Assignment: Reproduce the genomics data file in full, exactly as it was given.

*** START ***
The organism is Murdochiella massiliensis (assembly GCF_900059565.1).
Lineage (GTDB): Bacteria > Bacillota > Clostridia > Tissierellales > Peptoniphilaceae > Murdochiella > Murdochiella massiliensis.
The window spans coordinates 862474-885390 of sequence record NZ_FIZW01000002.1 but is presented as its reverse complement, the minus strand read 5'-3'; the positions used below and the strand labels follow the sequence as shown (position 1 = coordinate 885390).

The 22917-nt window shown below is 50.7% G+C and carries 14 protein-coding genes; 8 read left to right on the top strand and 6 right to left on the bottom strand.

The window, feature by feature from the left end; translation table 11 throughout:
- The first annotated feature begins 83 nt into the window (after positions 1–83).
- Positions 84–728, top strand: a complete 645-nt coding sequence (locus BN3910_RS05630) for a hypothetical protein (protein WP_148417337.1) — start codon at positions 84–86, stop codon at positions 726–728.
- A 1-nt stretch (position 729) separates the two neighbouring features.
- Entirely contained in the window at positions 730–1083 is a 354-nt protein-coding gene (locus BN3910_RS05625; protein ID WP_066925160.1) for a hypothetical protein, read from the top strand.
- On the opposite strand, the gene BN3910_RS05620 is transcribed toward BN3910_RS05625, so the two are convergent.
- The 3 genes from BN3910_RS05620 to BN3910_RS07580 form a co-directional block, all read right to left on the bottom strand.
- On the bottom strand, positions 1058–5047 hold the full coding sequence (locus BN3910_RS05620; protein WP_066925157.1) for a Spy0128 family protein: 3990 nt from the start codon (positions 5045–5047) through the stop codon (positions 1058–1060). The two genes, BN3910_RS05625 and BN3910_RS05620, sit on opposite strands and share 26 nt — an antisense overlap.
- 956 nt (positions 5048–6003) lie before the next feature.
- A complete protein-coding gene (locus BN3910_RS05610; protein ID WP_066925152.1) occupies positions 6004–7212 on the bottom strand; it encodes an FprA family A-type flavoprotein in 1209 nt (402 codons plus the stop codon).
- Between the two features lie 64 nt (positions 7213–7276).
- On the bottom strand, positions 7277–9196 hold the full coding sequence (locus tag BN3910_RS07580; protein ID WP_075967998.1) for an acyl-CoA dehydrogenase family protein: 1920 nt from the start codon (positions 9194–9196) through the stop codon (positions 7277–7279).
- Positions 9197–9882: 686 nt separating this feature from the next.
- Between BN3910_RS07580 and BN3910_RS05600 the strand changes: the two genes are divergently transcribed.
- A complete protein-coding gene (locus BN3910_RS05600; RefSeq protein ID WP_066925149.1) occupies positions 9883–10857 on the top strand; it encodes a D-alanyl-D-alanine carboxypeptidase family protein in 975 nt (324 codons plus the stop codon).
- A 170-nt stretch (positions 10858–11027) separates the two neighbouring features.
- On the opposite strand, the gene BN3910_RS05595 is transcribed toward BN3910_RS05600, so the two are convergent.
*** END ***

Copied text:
The organism is Murdochiella massiliensis (assembly GCF_900059565.1).
Lineage (GTDB): Bacteria > Bacillota > Clostridia > Tissierellales > Peptoniphilaceae > Murdochiella > Murdochiella massiliensis.
The window spans coordinates 862474-885390 of sequence record NZ_FIZW01000002.1 but is presented as its reverse complement, the minus strand read 5'-3'; the positions used below and the strand labels follow the sequence as shown (position 1 = coordinate 885390).

The 22917-nt window shown below is 50.7% G+C and carries 14 protein-coding genes; 8 read left to right on the top strand and 6 right to left on the bottom strand.

The window, feature by feature from the left end; translation table 11 throughout:
- The first annotated feature begins 83 nt into the window (after positions 1–83).
- Positions 84–728, top strand: a complete 645-nt coding sequence (locus BN3910_RS05630) for a hypothetical protein (protein WP_148417337.1) — start codon at positions 84–86, stop codon at positions 726–728.
- A 1-nt stretch (position 729) separates the two neighbouring features.
- Entirely contained in the window at positions 730–1083 is a 354-nt protein-coding gene (locus BN3910_RS05625; protein ID WP_066925160.1) for a hypothetical protein, read from the top strand.
- On the opposite strand, the gene BN3910_RS05620 is transcribed toward BN3910_RS05625, so the two are convergent.
- The 3 genes from BN3910_RS05620 to BN3910_RS07580 form a co-directional block, all read right to left on the bottom strand.
- On the bottom strand, positions 1058–5047 hold the full coding sequence (locus BN3910_RS05620; protein WP_066925157.1) for a Spy0128 family protein: 3990 nt from the start codon (positions 5045–5047) through the stop codon (positions 1058–1060). The two genes, BN3910_RS05625 and BN3910_RS05620, sit on opposite strands and share 26 nt — an antisense overlap.
- 956 nt (positions 5048–6003) lie before the next feature.
- A complete protein-coding gene (locus BN3910_RS05610; protein ID WP_066925152.1) occupies positions 6004–7212 on the bottom strand; it encodes an FprA family A-type flavoprotein in 1209 nt (402 codons plus the stop codon).
- Between the two features lie 64 nt (positions 7213–7276).
- On the bottom strand, positions 7277–9196 hold the full coding sequence (locus tag BN3910_RS07580; protein ID WP_075967998.1) for an acyl-CoA dehydrogenase family protein: 1920 nt from the start codon (positions 9194–9196) through the stop codon (positions 7277–7279).
- Positions 9197–9882: 686 nt separating this feature from the next.
- Between BN3910_RS07580 and BN3910_RS05600 the strand changes: the two genes are divergently transcribed.
- A complete protein-coding gene (locus BN3910_RS05600; RefSeq protein ID WP_066925149.1) occupies positions 9883–10857 on the top strand; it encodes a D-alanyl-D-alanine carboxypeptidase family protein in 975 nt (324 codons plus the stop codon).
- A 170-nt stretch (positions 10858–11027) separates the two neighbouring features.
- On the opposite strand, the gene BN3910_RS05595 is transcribed toward BN3910_RS05600, so the two are convergent.